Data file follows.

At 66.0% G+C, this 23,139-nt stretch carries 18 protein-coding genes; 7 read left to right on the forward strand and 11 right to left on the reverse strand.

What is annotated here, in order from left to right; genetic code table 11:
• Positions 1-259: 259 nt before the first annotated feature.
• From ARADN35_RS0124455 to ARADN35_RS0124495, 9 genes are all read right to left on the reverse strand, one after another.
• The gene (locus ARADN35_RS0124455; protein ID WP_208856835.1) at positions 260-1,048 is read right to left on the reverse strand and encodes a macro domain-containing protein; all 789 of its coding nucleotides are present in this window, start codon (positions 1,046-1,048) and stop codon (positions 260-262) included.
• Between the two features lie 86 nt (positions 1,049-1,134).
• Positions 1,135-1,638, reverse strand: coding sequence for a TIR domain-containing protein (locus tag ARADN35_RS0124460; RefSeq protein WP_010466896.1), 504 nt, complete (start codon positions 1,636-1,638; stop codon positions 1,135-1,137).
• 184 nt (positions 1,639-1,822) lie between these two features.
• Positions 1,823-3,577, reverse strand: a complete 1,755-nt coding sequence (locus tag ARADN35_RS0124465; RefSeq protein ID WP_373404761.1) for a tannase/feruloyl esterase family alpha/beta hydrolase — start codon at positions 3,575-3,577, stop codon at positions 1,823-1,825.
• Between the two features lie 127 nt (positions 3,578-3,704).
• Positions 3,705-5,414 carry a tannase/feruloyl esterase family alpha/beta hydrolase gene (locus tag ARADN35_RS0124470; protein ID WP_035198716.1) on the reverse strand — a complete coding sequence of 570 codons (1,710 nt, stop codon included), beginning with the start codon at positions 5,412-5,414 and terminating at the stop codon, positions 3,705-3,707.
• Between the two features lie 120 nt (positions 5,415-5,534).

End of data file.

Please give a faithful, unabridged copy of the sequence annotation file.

At 66.0% G+C, this 23,139-nt stretch carries 18 protein-coding genes; 7 read left to right on the forward strand and 11 right to left on the reverse strand.

What is annotated here, in order from left to right; genetic code table 11:
• Positions 1-259: 259 nt before the first annotated feature.
• From ARADN35_RS0124455 to ARADN35_RS0124495, 9 genes are all read right to left on the reverse strand, one after another.
• The gene (locus ARADN35_RS0124455; protein ID WP_208856835.1) at positions 260-1,048 is read right to left on the reverse strand and encodes a macro domain-containing protein; all 789 of its coding nucleotides are present in this window, start codon (positions 1,046-1,048) and stop codon (positions 260-262) included.
• Between the two features lie 86 nt (positions 1,049-1,134).
• Positions 1,135-1,638, reverse strand: coding sequence for a TIR domain-containing protein (locus tag ARADN35_RS0124460; RefSeq protein WP_010466896.1), 504 nt, complete (start codon positions 1,636-1,638; stop codon positions 1,135-1,137).
• 184 nt (positions 1,639-1,822) lie between these two features.
• Positions 1,823-3,577, reverse strand: a complete 1,755-nt coding sequence (locus tag ARADN35_RS0124465; RefSeq protein ID WP_373404761.1) for a tannase/feruloyl esterase family alpha/beta hydrolase — start codon at positions 3,575-3,577, stop codon at positions 1,823-1,825.
• Between the two features lie 127 nt (positions 3,578-3,704).
• Positions 3,705-5,414 carry a tannase/feruloyl esterase family alpha/beta hydrolase gene (locus tag ARADN35_RS0124470; protein ID WP_035198716.1) on the reverse strand — a complete coding sequence of 570 codons (1,710 nt, stop codon included), beginning with the start codon at positions 5,412-5,414 and terminating at the stop codon, positions 3,705-3,707.
• Between the two features lie 120 nt (positions 5,415-5,534).